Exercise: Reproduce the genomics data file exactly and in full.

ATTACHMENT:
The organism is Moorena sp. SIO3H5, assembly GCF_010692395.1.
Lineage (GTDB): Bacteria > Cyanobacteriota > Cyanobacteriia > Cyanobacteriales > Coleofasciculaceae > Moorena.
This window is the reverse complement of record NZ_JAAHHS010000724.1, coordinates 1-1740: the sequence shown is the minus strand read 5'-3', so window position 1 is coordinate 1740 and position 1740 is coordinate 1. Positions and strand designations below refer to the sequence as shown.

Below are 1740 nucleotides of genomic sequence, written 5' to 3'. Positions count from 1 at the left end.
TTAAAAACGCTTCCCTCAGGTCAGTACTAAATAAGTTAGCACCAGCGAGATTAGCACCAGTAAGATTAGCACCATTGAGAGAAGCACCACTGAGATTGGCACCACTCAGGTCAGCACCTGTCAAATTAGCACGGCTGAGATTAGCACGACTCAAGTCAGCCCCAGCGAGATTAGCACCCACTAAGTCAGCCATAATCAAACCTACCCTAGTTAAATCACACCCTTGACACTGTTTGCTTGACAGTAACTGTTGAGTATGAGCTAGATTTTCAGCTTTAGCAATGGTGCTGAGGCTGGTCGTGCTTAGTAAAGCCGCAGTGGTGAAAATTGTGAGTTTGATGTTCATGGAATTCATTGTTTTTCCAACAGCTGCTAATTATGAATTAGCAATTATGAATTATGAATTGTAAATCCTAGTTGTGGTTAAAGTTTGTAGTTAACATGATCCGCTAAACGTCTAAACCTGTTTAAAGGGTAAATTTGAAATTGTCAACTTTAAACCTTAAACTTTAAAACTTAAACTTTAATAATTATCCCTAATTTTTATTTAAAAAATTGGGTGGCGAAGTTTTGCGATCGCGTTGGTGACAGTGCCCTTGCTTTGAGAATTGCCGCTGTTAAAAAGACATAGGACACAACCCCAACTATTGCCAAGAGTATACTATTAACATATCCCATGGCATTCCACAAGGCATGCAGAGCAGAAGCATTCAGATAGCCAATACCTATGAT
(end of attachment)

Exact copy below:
The organism is Moorena sp. SIO3H5, assembly GCF_010692395.1.
Lineage (GTDB): Bacteria > Cyanobacteriota > Cyanobacteriia > Cyanobacteriales > Coleofasciculaceae > Moorena.
This window is the reverse complement of record NZ_JAAHHS010000724.1, coordinates 1-1740: the sequence shown is the minus strand read 5'-3', so window position 1 is coordinate 1740 and position 1740 is coordinate 1. Positions and strand designations below refer to the sequence as shown.

Below are 1740 nucleotides of genomic sequence, written 5' to 3'. Positions count from 1 at the left end.
TTAAAAACGCTTCCCTCAGGTCAGTACTAAATAAGTTAGCACCAGCGAGATTAGCACCAGTAAGATTAGCACCATTGAGAGAAGCACCACTGAGATTGGCACCACTCAGGTCAGCACCTGTCAAATTAGCACGGCTGAGATTAGCACGACTCAAGTCAGCCCCAGCGAGATTAGCACCCACTAAGTCAGCCATAATCAAACCTACCCTAGTTAAATCACACCCTTGACACTGTTTGCTTGACAGTAACTGTTGAGTATGAGCTAGATTTTCAGCTTTAGCAATGGTGCTGAGGCTGGTCGTGCTTAGTAAAGCCGCAGTGGTGAAAATTGTGAGTTTGATGTTCATGGAATTCATTGTTTTTCCAACAGCTGCTAATTATGAATTAGCAATTATGAATTATGAATTGTAAATCCTAGTTGTGGTTAAAGTTTGTAGTTAACATGATCCGCTAAACGTCTAAACCTGTTTAAAGGGTAAATTTGAAATTGTCAACTTTAAACCTTAAACTTTAAAACTTAAACTTTAATAATTATCCCTAATTTTTATTTAAAAAATTGGGTGGCGAAGTTTTGCGATCGCGTTGGTGACAGTGCCCTTGCTTTGAGAATTGCCGCTGTTAAAAAGACATAGGACACAACCCCAACTATTGCCAAGAGTATACTATTAACATATCCCATGGCATTCCACAAGGCATGCAGAGCAGAAGCATTCAGATAGCCAATACCTATGAT